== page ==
Gateway Engineering Coalition Home Page    Electrical Resistance Thermometers

1.Resistance Temperature Detector (RTD)

The resistance of metal wires change with temperature. Change in resistance can be expressed by the following equations:


Rt = R0 (1 + AT + BT2 + CT3)


Rt = R0(1 + a(T - T0))


where A, B, C and a are constants based on material properties of the RTD, T is temperature and Rt is the resistance, R0 is the reference resistance, and T0 is a reference temperature.


Platinum, nickel and copper wires are used in RTD devices. Platinum has a linear curve in the range of -200 to 850 C, and is accurate to .01 C. Several sources of error are possible for RTD devices: they include poor wire contact, thermoelectric electromotive forces and self heating of the wire from current flow through the wire. RTDs can be designed using wires and thin or thick films. Very small probes down to the micrometer scale can be built.


2. Thermistors

Thermistors are temperature sensitive resistors made of semiconductor materials. Oxides of manganese, nickel and cobalt have been used in the fabrication of thermistors. Thermistors can have a negative temperature coefficient (NTC) or positive temperature coefficient (PTC). NTC thermistors are generally made from metallic oxides, while PTC thermistors are formed from barium and strontium titanate mixtures. Single crystal semiconductors thermistors have also been used.


The relationship of resistance to temperature is of the form:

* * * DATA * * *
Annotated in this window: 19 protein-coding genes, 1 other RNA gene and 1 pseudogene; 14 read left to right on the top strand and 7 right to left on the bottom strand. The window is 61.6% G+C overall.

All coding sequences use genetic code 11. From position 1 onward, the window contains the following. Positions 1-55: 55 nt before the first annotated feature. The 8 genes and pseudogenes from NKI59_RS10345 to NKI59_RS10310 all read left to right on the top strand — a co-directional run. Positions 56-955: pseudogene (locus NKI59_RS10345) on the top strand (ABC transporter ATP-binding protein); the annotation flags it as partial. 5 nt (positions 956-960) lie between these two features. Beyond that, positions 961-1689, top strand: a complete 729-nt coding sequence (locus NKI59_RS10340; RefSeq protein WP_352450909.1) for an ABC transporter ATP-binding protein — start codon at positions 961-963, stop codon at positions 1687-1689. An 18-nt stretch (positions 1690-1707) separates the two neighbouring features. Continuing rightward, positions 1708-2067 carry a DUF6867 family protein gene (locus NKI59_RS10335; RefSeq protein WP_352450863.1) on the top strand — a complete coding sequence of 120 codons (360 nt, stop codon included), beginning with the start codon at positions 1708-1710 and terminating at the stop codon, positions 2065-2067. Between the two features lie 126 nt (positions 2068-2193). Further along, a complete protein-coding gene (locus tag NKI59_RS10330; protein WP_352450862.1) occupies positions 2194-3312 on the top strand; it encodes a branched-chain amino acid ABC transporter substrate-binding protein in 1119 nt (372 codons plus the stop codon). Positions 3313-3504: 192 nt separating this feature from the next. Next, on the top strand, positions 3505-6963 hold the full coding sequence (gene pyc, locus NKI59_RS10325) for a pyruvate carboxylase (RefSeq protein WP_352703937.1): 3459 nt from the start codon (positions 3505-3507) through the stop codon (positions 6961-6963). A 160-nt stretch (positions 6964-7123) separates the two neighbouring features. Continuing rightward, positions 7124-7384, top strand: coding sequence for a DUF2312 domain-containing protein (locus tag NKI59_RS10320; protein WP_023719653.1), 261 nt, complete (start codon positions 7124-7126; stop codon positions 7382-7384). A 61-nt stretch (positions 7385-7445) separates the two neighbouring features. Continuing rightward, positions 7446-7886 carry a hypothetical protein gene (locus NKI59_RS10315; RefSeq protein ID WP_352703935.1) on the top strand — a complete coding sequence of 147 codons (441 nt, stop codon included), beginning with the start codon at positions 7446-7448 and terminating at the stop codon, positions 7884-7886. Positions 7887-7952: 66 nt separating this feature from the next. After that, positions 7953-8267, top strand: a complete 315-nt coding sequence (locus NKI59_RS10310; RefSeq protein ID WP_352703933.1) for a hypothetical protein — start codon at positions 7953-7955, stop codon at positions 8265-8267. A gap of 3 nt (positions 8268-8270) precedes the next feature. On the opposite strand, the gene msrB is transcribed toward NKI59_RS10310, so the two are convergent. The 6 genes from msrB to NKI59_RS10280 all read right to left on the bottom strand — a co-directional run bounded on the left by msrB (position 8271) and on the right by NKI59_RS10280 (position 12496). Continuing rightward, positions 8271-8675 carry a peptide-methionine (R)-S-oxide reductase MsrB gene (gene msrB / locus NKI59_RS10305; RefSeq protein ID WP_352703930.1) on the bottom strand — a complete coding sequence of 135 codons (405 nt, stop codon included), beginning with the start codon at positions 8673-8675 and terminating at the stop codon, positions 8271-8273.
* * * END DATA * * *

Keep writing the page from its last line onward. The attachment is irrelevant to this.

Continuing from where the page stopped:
Rt = R0 eb/t


where Rt is the resistance of the thermistor, R0 is a reference resistance of the thermistor and b is a constant based on material properties and t is the temperature.


The relationship between thermistor resistance and temperature is exponential and therefore nonlinear. Various techniques for linearization of a portion (over a specific temperature range) of the thermistor output are employed. However, the sensitivity of the device may be sacrificed as a result of linearization. Thermistors can be configured with operational amplifiers to give current or voltage outputs. The physical size of thermistors start from the sub-millimeter range. Temperature response times range in the milliseconds.


Figure 3 Thermistor output and linearizing circuit [2]


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Support for the development of this module was provided by the National Science Foundation and The Cooper Union for the Advancement of Science and Art.

Please send questions or comments to Professor Ron Adrezin or Professor Daniel Raichel.